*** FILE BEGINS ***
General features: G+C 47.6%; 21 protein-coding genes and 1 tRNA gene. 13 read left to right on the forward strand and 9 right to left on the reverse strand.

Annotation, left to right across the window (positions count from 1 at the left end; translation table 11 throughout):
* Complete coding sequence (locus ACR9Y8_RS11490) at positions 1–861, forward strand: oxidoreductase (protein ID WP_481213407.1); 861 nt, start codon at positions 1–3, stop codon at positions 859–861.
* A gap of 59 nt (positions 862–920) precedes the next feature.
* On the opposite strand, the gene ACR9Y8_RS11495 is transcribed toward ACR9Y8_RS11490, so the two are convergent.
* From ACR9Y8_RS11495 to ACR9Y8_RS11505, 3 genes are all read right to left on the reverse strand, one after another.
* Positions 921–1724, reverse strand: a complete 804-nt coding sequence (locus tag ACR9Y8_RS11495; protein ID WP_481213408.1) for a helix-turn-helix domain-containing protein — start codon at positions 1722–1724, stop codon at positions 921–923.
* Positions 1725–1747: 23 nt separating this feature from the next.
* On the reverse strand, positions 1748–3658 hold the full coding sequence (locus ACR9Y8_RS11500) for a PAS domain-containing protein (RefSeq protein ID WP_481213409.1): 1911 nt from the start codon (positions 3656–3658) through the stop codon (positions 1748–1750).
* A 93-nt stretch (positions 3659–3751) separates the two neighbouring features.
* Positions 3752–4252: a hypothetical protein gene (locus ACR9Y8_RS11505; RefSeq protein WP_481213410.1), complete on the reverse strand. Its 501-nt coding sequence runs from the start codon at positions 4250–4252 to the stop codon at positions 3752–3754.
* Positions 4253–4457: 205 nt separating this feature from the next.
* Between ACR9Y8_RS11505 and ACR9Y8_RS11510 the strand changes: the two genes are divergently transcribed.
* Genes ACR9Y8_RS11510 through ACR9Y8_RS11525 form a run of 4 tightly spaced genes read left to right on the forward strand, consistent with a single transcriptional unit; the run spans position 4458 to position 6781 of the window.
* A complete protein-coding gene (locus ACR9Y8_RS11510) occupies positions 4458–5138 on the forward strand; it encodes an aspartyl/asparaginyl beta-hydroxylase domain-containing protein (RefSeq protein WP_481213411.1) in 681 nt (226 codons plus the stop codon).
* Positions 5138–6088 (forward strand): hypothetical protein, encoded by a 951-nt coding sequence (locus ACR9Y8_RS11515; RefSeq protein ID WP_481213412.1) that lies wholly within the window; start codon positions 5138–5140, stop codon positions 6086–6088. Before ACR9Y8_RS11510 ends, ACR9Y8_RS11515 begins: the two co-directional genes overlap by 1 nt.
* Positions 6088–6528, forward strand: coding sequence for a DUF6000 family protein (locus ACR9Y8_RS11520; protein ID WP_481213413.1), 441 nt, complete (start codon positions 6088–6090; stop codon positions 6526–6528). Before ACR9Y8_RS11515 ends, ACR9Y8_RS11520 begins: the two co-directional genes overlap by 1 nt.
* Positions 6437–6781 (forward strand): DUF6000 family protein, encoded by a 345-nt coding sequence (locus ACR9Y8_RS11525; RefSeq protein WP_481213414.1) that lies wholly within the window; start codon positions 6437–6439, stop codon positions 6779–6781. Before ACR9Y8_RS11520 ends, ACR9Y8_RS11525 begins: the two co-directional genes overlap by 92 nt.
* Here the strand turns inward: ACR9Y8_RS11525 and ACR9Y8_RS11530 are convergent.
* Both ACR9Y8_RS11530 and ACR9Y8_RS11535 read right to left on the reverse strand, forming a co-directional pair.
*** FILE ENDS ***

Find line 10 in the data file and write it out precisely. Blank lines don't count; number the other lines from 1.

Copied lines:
* A 93-nt stretch (positions 3659–3751) separates the two neighbouring features.